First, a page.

On names, changing them, and pronunciation

Rebecca Ganetzky rganetzk at oberlin.edu
Tue Mar 11 08:25:03 EST 2003

EE-un Riddell:
>You'd be amazed at the number of people in the U.S. that I've run 
>into who see my first name and say "Eye-un" instead of "EE-un"
In my high school, there was a student named Ian Coe.  Now, one would 
think with a full name of only 6 letters that it would not be 
difficult to pronounce, or at least remember once you were told the 
correct pronunciation (EE-un CO), but the woman who did the PA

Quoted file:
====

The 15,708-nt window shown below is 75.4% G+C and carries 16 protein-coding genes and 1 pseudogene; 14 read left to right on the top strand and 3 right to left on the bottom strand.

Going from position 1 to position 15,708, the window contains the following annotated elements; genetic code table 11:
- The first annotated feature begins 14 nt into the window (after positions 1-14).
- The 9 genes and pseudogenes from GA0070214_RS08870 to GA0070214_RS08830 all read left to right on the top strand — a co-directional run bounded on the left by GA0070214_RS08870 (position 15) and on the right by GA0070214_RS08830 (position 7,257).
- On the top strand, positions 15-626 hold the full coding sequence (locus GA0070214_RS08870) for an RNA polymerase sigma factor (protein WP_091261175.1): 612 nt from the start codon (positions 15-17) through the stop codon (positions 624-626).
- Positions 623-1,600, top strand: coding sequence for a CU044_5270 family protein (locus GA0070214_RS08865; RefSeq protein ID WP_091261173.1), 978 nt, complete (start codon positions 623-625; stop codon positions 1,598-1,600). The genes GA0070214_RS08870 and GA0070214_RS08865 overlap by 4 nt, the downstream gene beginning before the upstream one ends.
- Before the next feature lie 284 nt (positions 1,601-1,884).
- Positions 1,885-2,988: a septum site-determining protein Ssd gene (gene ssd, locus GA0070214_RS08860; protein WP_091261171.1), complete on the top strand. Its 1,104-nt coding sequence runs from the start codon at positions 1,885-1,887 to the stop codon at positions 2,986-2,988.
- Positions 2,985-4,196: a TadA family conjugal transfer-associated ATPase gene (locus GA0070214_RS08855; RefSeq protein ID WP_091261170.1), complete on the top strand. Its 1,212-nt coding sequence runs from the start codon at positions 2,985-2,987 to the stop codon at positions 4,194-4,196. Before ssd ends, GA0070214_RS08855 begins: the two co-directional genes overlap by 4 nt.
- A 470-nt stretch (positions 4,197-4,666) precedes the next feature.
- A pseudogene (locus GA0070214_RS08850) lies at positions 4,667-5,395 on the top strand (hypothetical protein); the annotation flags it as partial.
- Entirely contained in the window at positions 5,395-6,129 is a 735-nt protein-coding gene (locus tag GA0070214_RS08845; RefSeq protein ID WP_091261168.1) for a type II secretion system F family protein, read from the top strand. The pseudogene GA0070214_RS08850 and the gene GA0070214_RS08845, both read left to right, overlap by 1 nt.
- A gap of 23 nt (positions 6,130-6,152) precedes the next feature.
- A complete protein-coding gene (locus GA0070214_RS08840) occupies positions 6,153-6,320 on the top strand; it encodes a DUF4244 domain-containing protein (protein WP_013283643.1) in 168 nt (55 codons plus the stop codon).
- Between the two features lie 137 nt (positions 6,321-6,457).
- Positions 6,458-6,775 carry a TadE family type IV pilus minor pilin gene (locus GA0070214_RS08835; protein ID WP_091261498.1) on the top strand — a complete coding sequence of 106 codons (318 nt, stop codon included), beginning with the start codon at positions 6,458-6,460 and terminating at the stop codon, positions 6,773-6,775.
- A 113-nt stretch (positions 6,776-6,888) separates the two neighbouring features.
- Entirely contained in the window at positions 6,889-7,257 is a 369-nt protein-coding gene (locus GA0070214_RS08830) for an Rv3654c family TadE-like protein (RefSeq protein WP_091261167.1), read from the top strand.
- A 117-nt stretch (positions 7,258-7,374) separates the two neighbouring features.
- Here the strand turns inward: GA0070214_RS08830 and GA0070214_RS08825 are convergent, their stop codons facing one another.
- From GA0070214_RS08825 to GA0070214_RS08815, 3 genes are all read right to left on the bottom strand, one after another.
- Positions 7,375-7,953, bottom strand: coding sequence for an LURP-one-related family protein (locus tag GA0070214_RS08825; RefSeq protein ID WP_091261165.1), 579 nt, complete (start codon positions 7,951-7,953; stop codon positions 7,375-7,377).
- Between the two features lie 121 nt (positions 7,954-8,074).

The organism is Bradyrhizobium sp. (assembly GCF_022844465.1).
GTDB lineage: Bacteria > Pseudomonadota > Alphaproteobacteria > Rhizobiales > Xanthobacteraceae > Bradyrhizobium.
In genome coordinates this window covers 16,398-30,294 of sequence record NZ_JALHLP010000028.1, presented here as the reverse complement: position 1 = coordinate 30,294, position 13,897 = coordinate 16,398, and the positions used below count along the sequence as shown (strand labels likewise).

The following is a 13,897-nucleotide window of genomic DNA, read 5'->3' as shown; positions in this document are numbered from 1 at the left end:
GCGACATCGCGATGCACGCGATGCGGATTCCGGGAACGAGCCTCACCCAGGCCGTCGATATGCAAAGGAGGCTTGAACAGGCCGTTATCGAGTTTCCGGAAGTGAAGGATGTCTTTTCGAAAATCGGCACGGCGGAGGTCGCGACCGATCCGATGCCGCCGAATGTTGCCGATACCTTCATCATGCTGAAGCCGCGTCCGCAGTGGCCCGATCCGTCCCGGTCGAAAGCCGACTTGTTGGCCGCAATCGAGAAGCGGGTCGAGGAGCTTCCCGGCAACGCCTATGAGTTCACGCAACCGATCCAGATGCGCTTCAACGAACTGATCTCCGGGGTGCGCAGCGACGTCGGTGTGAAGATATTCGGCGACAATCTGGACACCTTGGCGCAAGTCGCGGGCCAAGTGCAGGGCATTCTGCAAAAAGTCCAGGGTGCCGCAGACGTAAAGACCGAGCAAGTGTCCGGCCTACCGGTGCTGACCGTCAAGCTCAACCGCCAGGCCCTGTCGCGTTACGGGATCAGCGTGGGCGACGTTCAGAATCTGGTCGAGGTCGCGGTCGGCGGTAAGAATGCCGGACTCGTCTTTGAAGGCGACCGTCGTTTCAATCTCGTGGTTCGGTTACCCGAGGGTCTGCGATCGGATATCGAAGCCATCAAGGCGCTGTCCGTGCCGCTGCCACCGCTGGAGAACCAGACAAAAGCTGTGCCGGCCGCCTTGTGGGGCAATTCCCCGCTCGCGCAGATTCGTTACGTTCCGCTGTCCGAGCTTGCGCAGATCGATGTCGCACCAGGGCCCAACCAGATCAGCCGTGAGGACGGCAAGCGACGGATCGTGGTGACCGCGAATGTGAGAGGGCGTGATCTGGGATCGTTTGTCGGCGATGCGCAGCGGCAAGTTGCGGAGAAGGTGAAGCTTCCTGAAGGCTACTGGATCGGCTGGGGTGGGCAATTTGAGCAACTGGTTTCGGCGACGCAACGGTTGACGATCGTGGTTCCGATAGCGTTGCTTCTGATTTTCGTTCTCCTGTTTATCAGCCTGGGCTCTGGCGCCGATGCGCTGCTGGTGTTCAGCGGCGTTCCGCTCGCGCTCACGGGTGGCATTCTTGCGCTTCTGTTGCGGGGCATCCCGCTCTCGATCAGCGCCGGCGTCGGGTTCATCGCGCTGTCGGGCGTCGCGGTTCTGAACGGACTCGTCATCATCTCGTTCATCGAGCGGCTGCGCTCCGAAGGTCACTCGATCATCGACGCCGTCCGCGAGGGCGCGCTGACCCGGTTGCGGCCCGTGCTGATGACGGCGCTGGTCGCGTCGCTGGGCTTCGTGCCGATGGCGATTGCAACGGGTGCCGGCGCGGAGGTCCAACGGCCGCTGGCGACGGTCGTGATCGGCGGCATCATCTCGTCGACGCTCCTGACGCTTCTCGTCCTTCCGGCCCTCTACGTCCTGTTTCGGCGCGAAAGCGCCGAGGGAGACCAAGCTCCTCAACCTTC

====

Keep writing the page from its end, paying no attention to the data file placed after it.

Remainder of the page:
announcements insisted on saying AY-un co-EE.  She was bad with 
names.  At one point, when a girl corrected the pronunciation of her 
name, the PA woman insisted that she liked the mispronunciation 
better, so she would continue to call the student by that!
	For my last name, when professors ask me to spell it so that 
they can find my papers in an alphabetized stack, etc. I usually 
spell it as "G-A-N-E-lots of other Russian sounding letters"  Or 
occasionally just "G," as most people, when left to their own devices 
spell it with a 'K' for some reason.
Rebecca D. Ganetzky
"...and do not say that a thing is impossible to understand, for 
eventually it will be understood."-Rabbi Hillel
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